As Workers Grow Older, Their Retirement Contributions Get Bigger

Retirement Saving street signs

As one grows older, one also grows wiser. Perhaps that explains the findings of a recent survey, which found that workers contribute more to their retirement accounts–both in terms of dollar amount and percentage of salary–as they get older. From Pension Benefits:

Our study revealed that 60.2% of employees were saving for retirement at an average salary deferral rate of 6.7%.
As employees aged and drew closer to retirement age, a higher proportion of them elected to make contributions to their retirement plan, with participation increasing from 48.4% for employees aged 20 to 29 years to 64-4% for employees aged 61 to 69 years (Exhibit 1). Salary deferral rates similarly increased with age, with employees aged 20 to 29 years deferring on average 4-9% of salary and employees aged 61 to 69 years deferring on average 9.2% of salary. The pattern of older workers saving more than younger workers was true for both genders.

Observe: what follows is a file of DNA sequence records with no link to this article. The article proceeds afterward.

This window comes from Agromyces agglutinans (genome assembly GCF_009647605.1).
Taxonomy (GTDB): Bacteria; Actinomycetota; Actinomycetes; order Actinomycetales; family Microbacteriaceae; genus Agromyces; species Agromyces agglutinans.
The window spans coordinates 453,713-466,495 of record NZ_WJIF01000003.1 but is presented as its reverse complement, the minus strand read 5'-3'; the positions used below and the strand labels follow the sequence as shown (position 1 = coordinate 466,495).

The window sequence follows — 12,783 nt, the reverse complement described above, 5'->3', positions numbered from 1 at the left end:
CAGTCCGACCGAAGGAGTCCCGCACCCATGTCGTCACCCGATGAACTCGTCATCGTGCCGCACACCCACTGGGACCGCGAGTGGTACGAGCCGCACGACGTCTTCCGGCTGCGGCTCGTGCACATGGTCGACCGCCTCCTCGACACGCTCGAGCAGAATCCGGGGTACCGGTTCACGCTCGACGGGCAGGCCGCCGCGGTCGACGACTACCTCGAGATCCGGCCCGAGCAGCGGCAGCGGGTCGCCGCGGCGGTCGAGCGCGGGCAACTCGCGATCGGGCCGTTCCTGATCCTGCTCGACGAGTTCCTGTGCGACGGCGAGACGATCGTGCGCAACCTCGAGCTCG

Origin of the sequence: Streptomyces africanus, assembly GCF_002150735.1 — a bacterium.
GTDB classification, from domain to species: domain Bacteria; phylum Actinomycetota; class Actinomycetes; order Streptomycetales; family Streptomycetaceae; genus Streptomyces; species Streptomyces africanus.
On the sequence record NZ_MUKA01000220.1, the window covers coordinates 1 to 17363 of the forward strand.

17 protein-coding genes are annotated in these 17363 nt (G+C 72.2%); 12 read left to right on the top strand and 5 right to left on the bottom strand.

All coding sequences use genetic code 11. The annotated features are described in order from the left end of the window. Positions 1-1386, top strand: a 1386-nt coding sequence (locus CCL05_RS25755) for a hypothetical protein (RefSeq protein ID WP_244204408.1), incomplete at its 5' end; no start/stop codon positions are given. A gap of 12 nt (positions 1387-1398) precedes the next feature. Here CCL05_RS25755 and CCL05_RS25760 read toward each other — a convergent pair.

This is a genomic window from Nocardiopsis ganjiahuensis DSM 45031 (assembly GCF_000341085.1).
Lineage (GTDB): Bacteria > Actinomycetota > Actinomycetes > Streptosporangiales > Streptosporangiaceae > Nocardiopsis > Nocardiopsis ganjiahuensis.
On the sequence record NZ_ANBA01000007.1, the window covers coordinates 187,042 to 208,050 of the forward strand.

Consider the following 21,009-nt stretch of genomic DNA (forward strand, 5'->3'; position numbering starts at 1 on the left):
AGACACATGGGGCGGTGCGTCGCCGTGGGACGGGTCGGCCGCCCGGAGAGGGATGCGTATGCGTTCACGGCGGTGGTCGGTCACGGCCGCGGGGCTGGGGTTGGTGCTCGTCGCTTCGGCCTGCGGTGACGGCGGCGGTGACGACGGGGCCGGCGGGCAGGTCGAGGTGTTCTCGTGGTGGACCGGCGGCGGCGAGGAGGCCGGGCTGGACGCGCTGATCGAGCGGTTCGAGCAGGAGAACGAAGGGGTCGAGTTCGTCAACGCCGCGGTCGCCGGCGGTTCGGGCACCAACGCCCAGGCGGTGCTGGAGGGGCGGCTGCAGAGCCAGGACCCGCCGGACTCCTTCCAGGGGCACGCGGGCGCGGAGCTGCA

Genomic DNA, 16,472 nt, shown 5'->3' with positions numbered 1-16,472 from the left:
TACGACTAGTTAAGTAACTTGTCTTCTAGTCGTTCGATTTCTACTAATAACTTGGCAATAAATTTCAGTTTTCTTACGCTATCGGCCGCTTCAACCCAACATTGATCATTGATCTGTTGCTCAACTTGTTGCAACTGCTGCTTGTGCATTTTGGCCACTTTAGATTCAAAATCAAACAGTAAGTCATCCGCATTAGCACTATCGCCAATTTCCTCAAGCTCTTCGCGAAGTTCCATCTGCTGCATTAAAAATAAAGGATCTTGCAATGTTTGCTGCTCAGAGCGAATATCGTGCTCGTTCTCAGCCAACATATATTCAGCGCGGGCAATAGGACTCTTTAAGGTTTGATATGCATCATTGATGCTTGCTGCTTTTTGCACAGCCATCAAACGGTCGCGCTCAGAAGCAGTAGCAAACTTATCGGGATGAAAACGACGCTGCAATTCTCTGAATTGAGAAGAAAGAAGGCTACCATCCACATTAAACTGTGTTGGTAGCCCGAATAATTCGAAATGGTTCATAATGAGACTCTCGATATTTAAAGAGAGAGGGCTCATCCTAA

Predictably, a worker’s income bracket plays a large role in how much he/she decides to save. From Pension Benefits:

Overall, more of those in higher compensation groups were saving, and they saved at higher rates. Among those earning $20,000 to $29,999, 36.8% of employees were saving, and they saved on average 4-7%. Among those earning $110,000 to $199,999, those percentages rose to 81.8% and 7.9%, respectively.
When considering compensation groups individually, the research showed that more females were saving for retirement than males and they saved at a higher rate than males in most compensation categories.

The full survey results can be found here (registration required).

 

Photo by http://401kcalculator.org

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